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New program of mutual benefit assists those who served

— On average, a veteran from the Vietnam War could be homeless within 10 years of leaving service. Now, a soldier returning home can become homeless in about seven months. The reasons behind this alarming statistic arevaried but economics are certainly at the top of the list.

To help veterans a little on the financial end, and to recognize their services, a new statewide program initiated by Albany County in September 2011, Return the FAVOR, (Find and Assist Veterans of Record, (RTF)) is stepping in, and giving businesses a much needed boost at the same time. It provides veterans with a valid form of identification, discounts for goods and services at participating businesses and highlights those businesses.

RTF supplies any honorably discharged veteran with a business size laminated card to serve as an alternate form of identification to the usual DD214, issued to soldiers once they complete military duty. Identifying veterans was actually the first goal of the program.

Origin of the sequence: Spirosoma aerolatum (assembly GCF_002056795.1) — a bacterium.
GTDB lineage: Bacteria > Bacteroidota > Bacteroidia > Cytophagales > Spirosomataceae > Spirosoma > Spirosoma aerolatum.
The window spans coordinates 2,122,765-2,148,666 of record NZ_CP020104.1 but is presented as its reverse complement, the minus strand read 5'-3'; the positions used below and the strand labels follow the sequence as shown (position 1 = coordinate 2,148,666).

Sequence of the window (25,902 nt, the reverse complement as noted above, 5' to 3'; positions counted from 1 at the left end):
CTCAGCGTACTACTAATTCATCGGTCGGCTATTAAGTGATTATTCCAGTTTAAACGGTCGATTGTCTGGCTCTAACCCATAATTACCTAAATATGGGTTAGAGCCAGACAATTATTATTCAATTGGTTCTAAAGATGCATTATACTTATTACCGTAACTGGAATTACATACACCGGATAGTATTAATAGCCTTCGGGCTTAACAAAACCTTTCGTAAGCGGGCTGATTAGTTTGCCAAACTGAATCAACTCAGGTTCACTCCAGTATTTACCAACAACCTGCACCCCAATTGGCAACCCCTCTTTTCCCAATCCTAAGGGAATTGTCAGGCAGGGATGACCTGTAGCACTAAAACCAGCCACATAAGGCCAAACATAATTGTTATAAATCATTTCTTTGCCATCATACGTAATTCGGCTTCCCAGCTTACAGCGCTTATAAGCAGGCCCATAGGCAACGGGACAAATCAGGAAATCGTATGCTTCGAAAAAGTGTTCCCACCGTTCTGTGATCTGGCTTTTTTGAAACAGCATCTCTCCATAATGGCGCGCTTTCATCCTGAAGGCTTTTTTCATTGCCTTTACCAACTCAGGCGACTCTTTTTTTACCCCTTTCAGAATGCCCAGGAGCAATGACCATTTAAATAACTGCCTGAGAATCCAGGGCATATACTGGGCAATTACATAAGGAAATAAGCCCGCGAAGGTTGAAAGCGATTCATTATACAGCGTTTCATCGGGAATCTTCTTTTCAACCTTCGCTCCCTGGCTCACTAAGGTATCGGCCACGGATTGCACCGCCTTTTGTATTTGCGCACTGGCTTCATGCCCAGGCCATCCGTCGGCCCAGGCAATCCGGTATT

The secondary goal, to give area businesses a boost came about as a way to thank the veterans. The RTF card can be used like any other valid identification like a driver’s license and is less cumbersome to carry than the DD2-14 which is a letter sized piece of paper. A DD214 is the only proof veterans have that they served. If there is no form, a records request can be done to obtain the information, but can take several days or even months to get.

So far many counties have taken part in RTF including Albany,Saratoga, Orange, Rensselaer, Ulster, Greene, Warren and Washington. Every county has their own system for verifying eligible veterans for participation in RTF. A wide variety of businesses have partnered with RTF, including attorneys, hardware stores and insurance agencies.

Jerry Stanislowsky, acting director at Albany County’s Veterans Service Bureau said, “The program was coordinated through the Albany County Regional Chamber of Commerce and the Albany County Executive. Basically what we’re trying to do is to get it inevery county in New York State, that’s the goal.”

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